MDINA DUNGEONS MUSEUM, MALTA
With a history that can be traced back more than 4000 years, Mdina is one of Europe's finest examples of an ancient walled city. As well as being a fascinating place to visit due to its cultural and religious treasures and extraordinary mix of medieval and baroque architecture, the city is perched upon a hilltop that offers spectacular panoramic views across the island all the way to the sea and, at night, gas lamps are used to illuminate the narrow cobbled streets.
Mdina is often referred to as "the silent city", perhaps due to the fact that - having once been the capital city of Malta - it became deserted when a new capital was appointed in 1565. Today, it still lives up to this nickname as few cars are permitted to enter the city gates and the local businesses have strict noise regulations. There are even signs urging silence all over the city.
Located just inside the walls of Mdina, beneath the Magisterial Vilhena Palace, are a series of underground passageways, chambers and cells where events are recreated to show the dark side of Maltese history. Exploring chapters from the times of the Romans, Byzantine, Arabs, Knights and the French, The Mdina Dungeons Museum contains graphic exhibitions that showcase crucifixions, beheadings, public executions, and torture, while providing details of crime, revolts, conspiracies, imprisonment, punishments and inquisitions that were commonplace during these different periods.
I wandered upon the museum by accident while visiting Mdina on my way to the nearby St. Paul's Catacombs. Heading down the narrow stone staircase and into the darkness, I realised I had made a terrible mistake as I appeared to be the only person in the dungeon and only a few steps in, it was already giving me the creeps. As I passed through the cells and corridors, avoiding the gaze of the various maimed, mangled, impaled, and disease ridden figures that formed the exhibitions, I read stories about crime and death in Malta, and the devices used to torture those accused of wrongdoing. One of the most notorious instruments is 'the rack' which sees the victim's ankles fastened to one roller and the wrists chained to the other end. As the interrogation progresses, a mechanism attached to the top roller gradually retracts the chains, slowly increasing the strain on the prisoner's shoulders, hips, knees, and elbows and causing excruciating pain until their joints are dislocated. As if this wasn't bad enough, being tied to the rack also enabled further torture to be applied, typically burning with hot torches or candles or using pincers to tear out the nails of the fingers and toes.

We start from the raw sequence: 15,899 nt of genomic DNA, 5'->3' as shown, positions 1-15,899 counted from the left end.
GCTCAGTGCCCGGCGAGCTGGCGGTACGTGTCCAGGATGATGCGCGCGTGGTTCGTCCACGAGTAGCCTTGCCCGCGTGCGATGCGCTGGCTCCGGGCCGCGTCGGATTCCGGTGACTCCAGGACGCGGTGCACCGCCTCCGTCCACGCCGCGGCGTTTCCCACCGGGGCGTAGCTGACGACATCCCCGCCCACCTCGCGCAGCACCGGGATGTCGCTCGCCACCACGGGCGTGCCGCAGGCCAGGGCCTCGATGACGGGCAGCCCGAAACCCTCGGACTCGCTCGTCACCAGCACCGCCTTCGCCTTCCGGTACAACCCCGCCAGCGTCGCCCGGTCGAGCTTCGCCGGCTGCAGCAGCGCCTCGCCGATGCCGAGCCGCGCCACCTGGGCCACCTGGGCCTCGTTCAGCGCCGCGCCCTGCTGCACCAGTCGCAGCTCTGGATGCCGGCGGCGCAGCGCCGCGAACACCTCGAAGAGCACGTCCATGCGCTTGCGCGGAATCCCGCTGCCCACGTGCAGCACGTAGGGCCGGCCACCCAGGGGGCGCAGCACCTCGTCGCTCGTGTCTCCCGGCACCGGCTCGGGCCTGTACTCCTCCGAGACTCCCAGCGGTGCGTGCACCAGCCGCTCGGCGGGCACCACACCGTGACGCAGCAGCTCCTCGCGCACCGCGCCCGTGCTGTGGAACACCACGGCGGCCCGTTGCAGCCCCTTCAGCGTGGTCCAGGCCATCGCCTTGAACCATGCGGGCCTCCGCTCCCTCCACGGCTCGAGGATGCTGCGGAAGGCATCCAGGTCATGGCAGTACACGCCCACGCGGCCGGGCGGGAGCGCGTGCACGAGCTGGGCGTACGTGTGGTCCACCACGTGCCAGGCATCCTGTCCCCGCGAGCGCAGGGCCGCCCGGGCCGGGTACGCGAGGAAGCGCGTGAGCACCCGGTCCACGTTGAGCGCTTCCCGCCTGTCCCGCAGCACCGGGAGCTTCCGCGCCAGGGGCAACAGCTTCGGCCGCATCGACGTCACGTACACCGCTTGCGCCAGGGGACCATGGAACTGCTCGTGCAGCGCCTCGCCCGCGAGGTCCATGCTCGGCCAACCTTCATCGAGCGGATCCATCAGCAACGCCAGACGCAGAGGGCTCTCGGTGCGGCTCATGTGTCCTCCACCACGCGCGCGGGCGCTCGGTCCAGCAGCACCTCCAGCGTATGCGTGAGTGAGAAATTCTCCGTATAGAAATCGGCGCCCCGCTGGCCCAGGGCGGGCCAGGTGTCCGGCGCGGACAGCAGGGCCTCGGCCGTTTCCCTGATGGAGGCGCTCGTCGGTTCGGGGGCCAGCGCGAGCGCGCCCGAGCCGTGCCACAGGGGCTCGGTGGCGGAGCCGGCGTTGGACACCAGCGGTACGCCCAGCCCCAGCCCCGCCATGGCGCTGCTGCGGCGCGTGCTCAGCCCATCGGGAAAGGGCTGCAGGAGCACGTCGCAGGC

Less severe punishment included 'Masks of Shame' which were intended to ridicule people in front of their neighbours and the community. Most masks were symbolic referring to particular offences. For example, a mask with big ears was made for those who supposedly went out of their way to hear everything, while a big-nosed mask was created for those who interfere in other people's business and a mask with a big mouth and a long tongue signified that the wearer maliciously spread stories to other people. Such masks also bore inscriptions e.g. "The shrew who cannot hold her tongue has to put this muzzle on."
Another display explained how, in 1749, those involved in a failed Slave revolt were condemned to death and transported through the streets of Valletta where the executioner would tear bits of flesh from their bodies with red hot pliers before pouring boiling tar on to the open wounds. Some conspirators were branded with the letter 'R' signifying 'Ribelli' (Rebels), whilst others were quartered in the Grand Harbour.
To be honest, some of the wax figures are not particularly realistic looking, but in the dark corridors of the dungeon, when sound effects of torture and executions are playing through unseen speakers, this somehow adds an even creepier layer to the exhibitions. A source of amusement for me was the ladies toilets which are tucked in the corner of one of the rooms next to a display of masks of shame and under the recreation of a torture scene which has some unfortunate souls hanging upside down, next to heads on spikes. Quite a sight when you're visiting the loo.
Despite my initial trepidation, I found the museum quite good fun and really informative. It offers a great opportunity to learn more about different strands of Malta's history and, for only €5, it's value for money. Outside the entrance is an old medieval-style pillory which makes a good photo opportunity.
More info can be found here.